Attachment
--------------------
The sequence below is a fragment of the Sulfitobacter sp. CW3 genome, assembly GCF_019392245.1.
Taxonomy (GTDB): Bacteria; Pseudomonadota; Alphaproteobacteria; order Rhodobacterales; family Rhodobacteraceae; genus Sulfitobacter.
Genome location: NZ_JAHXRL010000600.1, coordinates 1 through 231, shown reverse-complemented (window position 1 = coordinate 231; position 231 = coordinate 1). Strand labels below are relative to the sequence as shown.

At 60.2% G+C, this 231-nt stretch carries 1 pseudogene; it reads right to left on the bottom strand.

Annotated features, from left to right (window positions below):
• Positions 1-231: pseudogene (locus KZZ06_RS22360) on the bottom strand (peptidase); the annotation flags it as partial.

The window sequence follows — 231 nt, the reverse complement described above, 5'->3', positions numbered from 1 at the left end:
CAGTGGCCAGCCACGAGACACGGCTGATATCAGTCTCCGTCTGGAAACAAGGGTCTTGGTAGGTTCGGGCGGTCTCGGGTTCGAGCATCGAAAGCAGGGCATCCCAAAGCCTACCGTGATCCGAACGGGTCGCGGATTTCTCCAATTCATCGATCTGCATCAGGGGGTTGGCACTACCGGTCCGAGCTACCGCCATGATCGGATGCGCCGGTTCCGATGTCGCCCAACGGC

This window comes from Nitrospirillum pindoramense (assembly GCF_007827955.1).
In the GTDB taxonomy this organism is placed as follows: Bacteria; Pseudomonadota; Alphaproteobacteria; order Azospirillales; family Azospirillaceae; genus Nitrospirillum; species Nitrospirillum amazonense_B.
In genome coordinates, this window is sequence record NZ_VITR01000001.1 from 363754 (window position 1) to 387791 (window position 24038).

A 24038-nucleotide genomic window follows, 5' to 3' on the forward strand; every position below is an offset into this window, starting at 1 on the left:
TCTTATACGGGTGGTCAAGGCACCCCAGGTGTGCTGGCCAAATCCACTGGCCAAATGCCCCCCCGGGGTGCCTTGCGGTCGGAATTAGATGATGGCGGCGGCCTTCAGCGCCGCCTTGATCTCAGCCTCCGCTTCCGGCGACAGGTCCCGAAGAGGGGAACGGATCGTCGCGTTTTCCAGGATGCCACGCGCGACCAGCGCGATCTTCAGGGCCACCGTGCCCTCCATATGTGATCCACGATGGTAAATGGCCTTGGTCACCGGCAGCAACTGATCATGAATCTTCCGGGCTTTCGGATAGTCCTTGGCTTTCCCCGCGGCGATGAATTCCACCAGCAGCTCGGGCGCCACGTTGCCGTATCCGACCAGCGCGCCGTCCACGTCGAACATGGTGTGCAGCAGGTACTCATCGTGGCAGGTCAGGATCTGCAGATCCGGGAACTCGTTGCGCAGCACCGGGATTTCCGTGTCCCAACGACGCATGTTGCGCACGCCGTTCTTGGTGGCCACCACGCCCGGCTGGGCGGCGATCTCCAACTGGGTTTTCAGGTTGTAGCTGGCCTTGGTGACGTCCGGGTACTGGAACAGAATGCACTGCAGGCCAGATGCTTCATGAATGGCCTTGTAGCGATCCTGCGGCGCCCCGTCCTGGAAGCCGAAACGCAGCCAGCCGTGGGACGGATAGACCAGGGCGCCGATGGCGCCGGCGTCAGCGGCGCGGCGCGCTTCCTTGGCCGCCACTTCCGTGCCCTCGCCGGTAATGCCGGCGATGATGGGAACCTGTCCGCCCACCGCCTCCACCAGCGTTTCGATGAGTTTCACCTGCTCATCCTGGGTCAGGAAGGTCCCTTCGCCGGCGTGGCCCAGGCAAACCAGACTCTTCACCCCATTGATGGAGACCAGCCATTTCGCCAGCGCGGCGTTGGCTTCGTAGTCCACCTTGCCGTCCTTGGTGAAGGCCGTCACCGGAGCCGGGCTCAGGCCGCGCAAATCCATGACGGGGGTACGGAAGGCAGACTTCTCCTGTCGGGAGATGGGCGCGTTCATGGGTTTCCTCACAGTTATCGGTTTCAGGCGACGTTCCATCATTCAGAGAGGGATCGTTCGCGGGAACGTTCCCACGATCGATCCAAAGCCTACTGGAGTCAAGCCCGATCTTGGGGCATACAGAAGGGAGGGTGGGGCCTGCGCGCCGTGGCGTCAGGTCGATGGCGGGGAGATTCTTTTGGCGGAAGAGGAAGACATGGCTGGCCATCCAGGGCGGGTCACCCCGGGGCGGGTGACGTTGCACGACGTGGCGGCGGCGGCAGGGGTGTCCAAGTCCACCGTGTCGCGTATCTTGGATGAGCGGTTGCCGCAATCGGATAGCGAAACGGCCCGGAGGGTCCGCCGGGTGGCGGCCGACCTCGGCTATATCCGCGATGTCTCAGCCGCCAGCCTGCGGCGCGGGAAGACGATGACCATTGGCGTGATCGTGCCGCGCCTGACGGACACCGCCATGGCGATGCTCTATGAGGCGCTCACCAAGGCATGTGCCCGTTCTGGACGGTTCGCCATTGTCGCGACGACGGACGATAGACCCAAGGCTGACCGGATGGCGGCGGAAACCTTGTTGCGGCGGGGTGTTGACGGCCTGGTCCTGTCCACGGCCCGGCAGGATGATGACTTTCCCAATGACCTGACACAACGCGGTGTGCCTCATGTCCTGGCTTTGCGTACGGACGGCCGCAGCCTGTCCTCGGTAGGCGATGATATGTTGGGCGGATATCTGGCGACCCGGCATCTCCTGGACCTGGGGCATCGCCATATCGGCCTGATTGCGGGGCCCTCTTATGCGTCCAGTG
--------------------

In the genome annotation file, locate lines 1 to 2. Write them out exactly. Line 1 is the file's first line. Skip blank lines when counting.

The sequence below is a fragment of the Sulfitobacter sp. CW3 genome, assembly GCF_019392245.1.
Taxonomy (GTDB): Bacteria; Pseudomonadota; Alphaproteobacteria; order Rhodobacterales; family Rhodobacteraceae; genus Sulfitobacter.